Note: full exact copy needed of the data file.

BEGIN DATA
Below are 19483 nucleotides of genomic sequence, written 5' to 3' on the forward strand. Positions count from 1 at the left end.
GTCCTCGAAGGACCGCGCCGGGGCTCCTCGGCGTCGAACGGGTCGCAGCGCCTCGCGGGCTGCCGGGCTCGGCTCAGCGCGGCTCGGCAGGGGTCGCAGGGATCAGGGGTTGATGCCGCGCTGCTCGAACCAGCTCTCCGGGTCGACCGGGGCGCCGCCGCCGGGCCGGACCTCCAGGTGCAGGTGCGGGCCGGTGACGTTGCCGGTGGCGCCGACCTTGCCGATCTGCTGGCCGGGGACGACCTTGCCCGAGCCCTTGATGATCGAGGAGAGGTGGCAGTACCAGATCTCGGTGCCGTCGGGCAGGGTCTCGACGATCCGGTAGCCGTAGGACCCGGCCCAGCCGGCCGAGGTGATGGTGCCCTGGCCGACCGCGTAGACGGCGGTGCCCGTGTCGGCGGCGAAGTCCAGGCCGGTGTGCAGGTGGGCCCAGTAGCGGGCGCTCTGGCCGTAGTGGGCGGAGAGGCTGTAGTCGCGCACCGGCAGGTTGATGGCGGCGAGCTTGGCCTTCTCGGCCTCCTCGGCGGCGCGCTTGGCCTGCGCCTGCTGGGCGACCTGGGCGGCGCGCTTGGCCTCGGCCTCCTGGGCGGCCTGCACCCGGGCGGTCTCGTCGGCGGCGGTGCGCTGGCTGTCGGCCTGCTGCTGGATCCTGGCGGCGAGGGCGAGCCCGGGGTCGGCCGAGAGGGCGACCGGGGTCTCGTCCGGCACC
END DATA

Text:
Below are 19483 nucleotides of genomic sequence, written 5' to 3' on the forward strand. Positions count from 1 at the left end.
GTCCTCGAAGGACCGCGCCGGGGCTCCTCGGCGTCGAACGGGTCGCAGCGCCTCGCGGGCTGCCGGGCTCGGCTCAGCGCGGCTCGGCAGGGGTCGCAGGGATCAGGGGTTGATGCCGCGCTGCTCGAACCAGCTCTCCGGGTCGACCGGGGCGCCGCCGCCGGGCCGGACCTCCAGGTGCAGGTGCGGGCCGGTGACGTTGCCGGTGGCGCCGACCTTGCCGATCTGCTGGCCGGGGACGACCTTGCCCGAGCCCTTGATGATCGAGGAGAGGTGGCAGTACCAGATCTCGGTGCCGTCGGGCAGGGTCTCGACGATCCGGTAGCCGTAGGACCCGGCCCAGCCGGCCGAGGTGATGGTGCCCTGGCCGACCGCGTAGACGGCGGTGCCCGTGTCGGCGGCGAAGTCCAGGCCGGTGTGCAGGTGGGCCCAGTAGCGGGCGCTCTGGCCGTAGTGGGCGGAGAGGCTGTAGTCGCGCACCGGCAGGTTGATGGCGGCGAGCTTGGCCTTCTCGGCCTCCTCGGCGGCGCGCTTGGCCTGCGCCTGCTGGGCGACCTGGGCGGCGCGCTTGGCCTCGGCCTCCTGGGCGGCCTGCACCCGGGCGGTCTCGTCGGCGGCGGTGCGCTGGCTGTCGGCCTGCTGCTGGATCCTGGCGGCGAGGGCGAGCCCGGGGTCGGCCGAGAGGGCGACCGGGGTCTCGTCCGGCACC